“Okay Jim McDonald first,” Julie said as the two girls lay on the living room floor staring at the record and reading everything.

“It says here that he was a poor farmer who was killed October 3rd, 1876. But we already know that. I don’t see anything new here. Let’s look at Bill Smith’s record.”

They turned open the record of Bill Smith.

“Hmm…he too was a farmer. Says here he had some anger issues. Oh and Jim was seen in Bill’s yard a lot in the month of October 1876 with a white bag whenever Bill wasn’t home,” Anna pointed out.

“Well he was doing something to Bill’s yard when he wasn’t home. He could be dumping or playing tricks on Bill.”

“It say’s that Bill was dyslexic. What does Anne’s say?”

“In Anne’s it says that she wrote a book when she was older about what happens that day, and look here is an exert from her book,” Julie pointed-out.

I was walking home from thy schoolhouse and I had just gotten a 100 on thy test.

I was eager to tell thy father about thy grade.

When I arrived at thy house Bill, thy neighbor was there.

He asked for thy father.

I was young and didn’t know that thy man was up to no good.

Thy father arrived and talked in private to Bill.

I listened in.

Bill kept trying to tell thy father something

but thy father couldn’t hear Bill.

So Bill wrote down on thy test what thy was trying to speak.

I impulsively barged in, because thy man was ruining thy test.

Bill got very mad and yelled that thy man would shoot thy father and I.

Thy father told me to run and I did, with my test.

As thy ran I heard thy father get shot.

It ended there and the two girls sat for a couple minutes trying to put the pieces together. Finally Anna spoke.

“So…Bill was trying to talk to her father and her father couldn’t hear Bill so Bill wrote down that word, woc drut, on her test and she barged in and grabbed the test. Then Bill said he would shoot them both so Anne’s father told her to run and she did. I guess while she was running she must have dropped the test.”

“But we still don’t know why the man wrote woc drut. Was that some secret code?” Julie questioned.

“Wait, I think I know. Wasn’t Bill dyslexic? He must have written the word backwards. What does woc drut backwards spell? C-cow d-du-rt? Was he trying to say cow dirt and spelled it wrong too?”

“No! Woc drut backwards doesn’t spell cow dirt it spells cow turd. As in cow poop,” Julie screamed, flabbergasted.

“That’s what Jim must have been dumping in Bill’s yard. Oh he must have been discarding it in Bill’s yard because at the museum didn’t it say that Jim was out of room in his yard and he was having to sell some animals because they took up too much space. He must have dumped it in Bill’s yard to save room so he wouldn’t have to sell anymore animals. Bill must have found out and because of his anger issues, decided to kill Jim out of anger,” Anna explained.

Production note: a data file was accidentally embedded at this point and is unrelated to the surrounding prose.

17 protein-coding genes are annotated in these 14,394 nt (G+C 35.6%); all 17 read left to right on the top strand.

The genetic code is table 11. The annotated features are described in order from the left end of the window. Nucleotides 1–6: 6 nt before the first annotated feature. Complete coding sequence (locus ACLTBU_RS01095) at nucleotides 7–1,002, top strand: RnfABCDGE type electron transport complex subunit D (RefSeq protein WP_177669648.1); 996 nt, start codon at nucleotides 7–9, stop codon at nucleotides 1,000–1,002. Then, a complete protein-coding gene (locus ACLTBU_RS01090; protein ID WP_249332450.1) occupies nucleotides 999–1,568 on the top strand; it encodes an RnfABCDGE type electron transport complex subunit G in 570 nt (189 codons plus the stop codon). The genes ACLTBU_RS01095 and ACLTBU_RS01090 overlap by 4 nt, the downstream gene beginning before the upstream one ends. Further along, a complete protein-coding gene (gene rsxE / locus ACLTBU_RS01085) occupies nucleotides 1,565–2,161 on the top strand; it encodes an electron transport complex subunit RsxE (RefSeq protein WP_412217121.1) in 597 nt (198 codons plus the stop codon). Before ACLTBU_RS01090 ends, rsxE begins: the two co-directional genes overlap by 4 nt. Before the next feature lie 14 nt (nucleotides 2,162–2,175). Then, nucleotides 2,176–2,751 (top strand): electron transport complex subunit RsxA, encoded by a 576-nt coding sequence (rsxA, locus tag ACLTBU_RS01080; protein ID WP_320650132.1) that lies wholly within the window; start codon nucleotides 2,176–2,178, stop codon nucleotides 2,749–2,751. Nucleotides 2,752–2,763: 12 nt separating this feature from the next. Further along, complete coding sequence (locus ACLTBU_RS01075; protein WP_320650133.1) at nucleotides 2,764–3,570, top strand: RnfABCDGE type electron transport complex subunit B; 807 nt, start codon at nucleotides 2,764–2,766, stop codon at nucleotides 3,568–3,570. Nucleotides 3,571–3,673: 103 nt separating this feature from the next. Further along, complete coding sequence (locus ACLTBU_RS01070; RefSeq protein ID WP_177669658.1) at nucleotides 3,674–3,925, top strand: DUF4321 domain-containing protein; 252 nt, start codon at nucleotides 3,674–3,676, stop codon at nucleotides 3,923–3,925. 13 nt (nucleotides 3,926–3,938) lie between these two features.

“So let me get this straight. Jim was out of room in his yard so he dumped cow poop in Bill’s yard to save room and Bill found out and because of his anger issues went over to Jim’s house to murder him? Then he tried to tell Jim why he was there but Jim couldn’t hear him so he wrote it down on Anne’s test and because he has dyslexia he wrote it backwards. Then Anne came in and Bill got even angrier and wanted to kill both of them but Anne escaped and her father died. Then Anne lived a horrible life after her father died?”

“Yup, that’s it. The thing that is woebegone is that something as small as cow poop can wholly change a person’s life. Anne was a merry girl but then the entire cow turd thing happened and her life went way downhill,” Anna answered.

The two girls lay there mournfully thinking about how much poop and everything in the world had an impact.

A week later the girls handed in their project. The project was on a yellow poster board and had a picture of the test and all the information about the mystery. It also had an entire 8 1/2 by 11 inch page of their resources. (They even thanked the lady at Town Hall for allowing them to search the records room.)

When the girls handed in the paper, the teacher looked down at it and smiled brightly at the organized, well thought-out poster that now lay in her hands.

“I will have these posters graded in two days,” their teacher stated.

“What do you think we got on it? I say 100. We did awesome,” Julie exclaimed.

“I don’t know. I think she’ll have to take off some points when she finds out about how we snuck into the museum room and the record’s room,” Anna answered and the two girls started cracking up.

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This article has 1 comment.

Rynn750 SILVER said...
on Oct. 14 2015 at 9:21 pm
Rynn750 SILVER, Somewhere, Wisconsin
5 articles 0 photos 32 comments

Favorite Quote:
"A cynical young person is almost the saddest sight to see, because it means that he or she has gone from knowing nothing to believing nothing." - Maya Angelou

It's a pretty good story and it kept me engaged. The only major issue is that "thy" means "your" not "my" So "thy mother" means "your mother," for example.